VentiCordi raises money for food program

The Maine chamber music ensemble VentiCordi, co-led by oboist and master gardener Kathleen McNerney, will donate 10 percent of ticket sales for two concerts this week in Brunswick and Kennebunk to Wayside Food Programs.

Wayside has worked to increase access to nutritious food in southern Maine for 31 years with community meals, mobile food pantries, a healthy snack program and community gardens.

The concerts, “Music Feeds the Soul,” will feature a work by Stephen Gryc, “Dream Vegetables,” which brings to life the poems of Maggie Anderson. Gryc will be present at both concerts to introduce his music.

In addition to “Dream Vegetables,” VentiCordi will perform music by Milhaud, Lou Harrison, Patrick Daughtrey and Klughardt. Joining McNerney and violinist Dean Stein, who will also perform on viola, are pianist Bridget Convey, percussionist Laura Jordan and clarinetist Gary Gorycza.

The concerts are at 7 p.m. Wednesday at the Unitarian Universalist Church of Brunswick, 1 Middle St.; and 7 p.m. Thursday at South Congregational Church, 2 North St., Kennebunkport. Tickets cost $20; $15 for seniors, and $5 for 18 and younger. More information is available at or 286-6688.


Hall Farms named state’s Dairy Farm of the Year

Eighth-generation (and counting) Hall Farms has been named the 2016 Maine Dairy Farm of the Year by the New England Green Pastures program.

The farm was settled by the family in 1816, exactly 200 years ago. In 1945, it added registered Holstein cows; in 2002, Hall Farms transitioned to organic. Throughout the years, the farm’s footprint has expanded, too.

“Every generation has made the farm bigger,” said Rod Hall, who runs the farm today with his brother Randy. “My great-grandfather bought a lot of land. My father bought land. (My brother and I) have bought land. The farm has to grow and change with the times.”

The award honors New England farms for their production and financial management, as well as the farm family’s “contribution to the agricultural community,” according to a press release. In the past decade or so, Rod and Randy have built a heifer barn, installed a double-six swing milking parlor and begun bedding down their cows with kiln-dried shavings. The shavings are turned every day, which not only starts the composting process right in the barn but also keeps the cows toasty warm all winter; Rod Hall compared it to a water bed for cows.

“In all of their enhancements, specific attention has been paid to environmental stewardship in consultation with the Natural Resources Conservation Service,” the press release said.

“Farmers were environmentalists before the word environmental was established,” Rod Hall said. “We make our living on the land. If we have a field and we don’t take care of it and the topsoil is destroyed, we’ve ruined that field forever. Environmentalism has always been important to agriculture.”

In addition to 265 acres of crops, Hall Farms manages 850 acres of woodland and a sugarbush of 7,500 taps. It also keeps 25 Belted Galloways, whose semen and embryos are sold as far away as Uruguay and Brazil.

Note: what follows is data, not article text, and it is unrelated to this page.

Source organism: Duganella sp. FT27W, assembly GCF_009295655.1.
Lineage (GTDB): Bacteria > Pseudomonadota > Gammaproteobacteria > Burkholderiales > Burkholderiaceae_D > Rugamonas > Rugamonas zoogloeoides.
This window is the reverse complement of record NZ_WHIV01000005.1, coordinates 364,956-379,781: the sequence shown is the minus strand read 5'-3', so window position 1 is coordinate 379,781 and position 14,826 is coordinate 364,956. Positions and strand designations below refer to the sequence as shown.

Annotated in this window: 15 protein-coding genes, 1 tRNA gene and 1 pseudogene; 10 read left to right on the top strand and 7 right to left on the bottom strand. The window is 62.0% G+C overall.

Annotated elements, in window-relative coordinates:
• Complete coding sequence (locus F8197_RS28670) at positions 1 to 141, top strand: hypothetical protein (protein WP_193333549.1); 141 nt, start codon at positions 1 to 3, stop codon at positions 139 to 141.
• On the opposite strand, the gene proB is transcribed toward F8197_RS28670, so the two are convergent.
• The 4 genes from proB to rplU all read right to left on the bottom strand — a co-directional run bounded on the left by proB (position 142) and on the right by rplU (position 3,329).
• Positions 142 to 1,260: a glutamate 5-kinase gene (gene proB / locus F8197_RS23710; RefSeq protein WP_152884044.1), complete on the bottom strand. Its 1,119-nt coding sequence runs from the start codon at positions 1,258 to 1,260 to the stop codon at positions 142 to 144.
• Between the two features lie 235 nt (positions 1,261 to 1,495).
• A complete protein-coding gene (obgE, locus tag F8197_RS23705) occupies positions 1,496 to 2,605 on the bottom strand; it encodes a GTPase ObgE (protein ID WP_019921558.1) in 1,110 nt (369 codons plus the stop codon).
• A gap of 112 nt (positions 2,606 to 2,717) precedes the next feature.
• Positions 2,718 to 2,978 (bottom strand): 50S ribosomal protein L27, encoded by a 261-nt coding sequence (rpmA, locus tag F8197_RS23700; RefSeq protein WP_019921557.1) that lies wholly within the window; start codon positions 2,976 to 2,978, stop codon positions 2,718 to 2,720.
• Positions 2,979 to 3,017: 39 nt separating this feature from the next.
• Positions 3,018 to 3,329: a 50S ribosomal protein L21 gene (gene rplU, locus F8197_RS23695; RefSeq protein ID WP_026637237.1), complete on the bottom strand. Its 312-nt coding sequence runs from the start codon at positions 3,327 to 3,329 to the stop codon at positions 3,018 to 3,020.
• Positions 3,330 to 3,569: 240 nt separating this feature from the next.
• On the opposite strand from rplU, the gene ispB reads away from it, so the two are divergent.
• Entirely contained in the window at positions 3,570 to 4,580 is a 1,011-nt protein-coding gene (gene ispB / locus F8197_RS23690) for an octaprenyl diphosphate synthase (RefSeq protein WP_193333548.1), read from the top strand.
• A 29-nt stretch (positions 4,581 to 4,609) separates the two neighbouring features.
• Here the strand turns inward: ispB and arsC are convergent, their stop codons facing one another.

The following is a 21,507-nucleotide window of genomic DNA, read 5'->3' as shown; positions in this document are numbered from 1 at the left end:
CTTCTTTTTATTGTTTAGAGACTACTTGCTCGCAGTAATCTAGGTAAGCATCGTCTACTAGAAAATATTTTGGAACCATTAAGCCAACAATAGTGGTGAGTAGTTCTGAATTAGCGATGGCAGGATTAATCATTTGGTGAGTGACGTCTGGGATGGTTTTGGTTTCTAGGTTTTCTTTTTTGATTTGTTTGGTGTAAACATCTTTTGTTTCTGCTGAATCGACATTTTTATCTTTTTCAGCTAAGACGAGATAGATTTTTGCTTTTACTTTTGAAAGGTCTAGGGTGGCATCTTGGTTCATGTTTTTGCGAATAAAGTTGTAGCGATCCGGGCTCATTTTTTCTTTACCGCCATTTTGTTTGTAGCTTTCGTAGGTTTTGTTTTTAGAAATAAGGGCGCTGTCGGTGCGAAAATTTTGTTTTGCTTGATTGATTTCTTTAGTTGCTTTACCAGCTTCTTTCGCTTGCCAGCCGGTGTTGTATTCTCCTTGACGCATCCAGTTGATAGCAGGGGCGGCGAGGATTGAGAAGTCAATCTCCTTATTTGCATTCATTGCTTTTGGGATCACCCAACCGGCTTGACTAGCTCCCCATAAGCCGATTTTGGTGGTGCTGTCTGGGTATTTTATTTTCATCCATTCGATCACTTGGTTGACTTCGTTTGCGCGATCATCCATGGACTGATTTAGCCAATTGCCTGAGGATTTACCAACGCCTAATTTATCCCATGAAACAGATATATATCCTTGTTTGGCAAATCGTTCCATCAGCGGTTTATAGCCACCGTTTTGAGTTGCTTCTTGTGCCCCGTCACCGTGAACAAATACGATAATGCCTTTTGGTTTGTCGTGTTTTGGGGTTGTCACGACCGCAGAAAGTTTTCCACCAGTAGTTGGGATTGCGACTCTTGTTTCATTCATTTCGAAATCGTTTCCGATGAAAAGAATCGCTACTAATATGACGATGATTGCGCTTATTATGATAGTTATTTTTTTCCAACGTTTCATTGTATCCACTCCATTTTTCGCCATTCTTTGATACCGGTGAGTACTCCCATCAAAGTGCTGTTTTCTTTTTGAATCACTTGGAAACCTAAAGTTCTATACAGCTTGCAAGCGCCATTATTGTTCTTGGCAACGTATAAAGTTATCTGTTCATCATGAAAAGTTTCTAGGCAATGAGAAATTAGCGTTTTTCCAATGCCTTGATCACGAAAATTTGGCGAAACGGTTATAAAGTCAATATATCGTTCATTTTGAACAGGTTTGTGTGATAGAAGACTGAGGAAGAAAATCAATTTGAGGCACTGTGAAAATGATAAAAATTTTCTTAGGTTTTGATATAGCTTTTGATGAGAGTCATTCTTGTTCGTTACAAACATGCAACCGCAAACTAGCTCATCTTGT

The Halls are deeply involved in their community, with ties to the local fire department, the board of selectmen, the Maine Maple Association and Farm Bureau, to name a few.

And the ninth generation of Halls is already hard at work on the farm. What’s the secret to working with family? “I’ve always farmed with my father and my brother,” Rod Hall said. “We don’t always agree. Some families, if they don’t agree they hold a grudge and don’t speak for 10 years. We move on. Everybody has the best interest of the farm in mind. We have to work for the good of the farm.”

“I don’t think we are unique,” he added modestly.


Some crops abandoned as dry conditions persist

It is raining as we type this, a dreary light gray drizzle – though nothing about sorely needed rain this summer is truly dreary to us. According to the weekly USDA Crop Progress & Condition report for New England for the week that ended Aug. 7, Maine – and all of New England – continued “abnormally dry.” Not that you didn’t know that.

In Washington County, Audre Hayward submitted just three words, all upper-case, but they said it all: “VERY DRY CONDITIONS.” Hayward’s summary was echoed, in more detail, by USDA recorders in many parts of the state.

In Somerset County, Kathy Hopkins observed the grass is “dry and brown. Corn is short and dry. Leaves are starting to roll,” while Sandy Truslow, in Cumberland and York counties, detailed how the “bone dry” conditions were giving farmers “a hard time.” They’re forced to pick and choose which fields to irrigate,” she wrote. “Some fields are being abandoned. Irrigation ponds are becoming low.”

In Franklin County, Gary J. Raymond echoed the others: “The drought has really started to affect the crops. Grass has stopped growing.”

And among all the bad news for crops, here’s what really shattered us: “Highbush blueberries are firm, dry and sour.”

Raymond went on to say, “Non-irrigated vegetables are not producing or under extreme stress. Water supplies are drying up and cattle are being moved to find water.”

We’d like to think that things will get better come fall, but at least for one crop, that’s not the case. “Hay will be short this fall,” Raymond wrote.

– From staff reports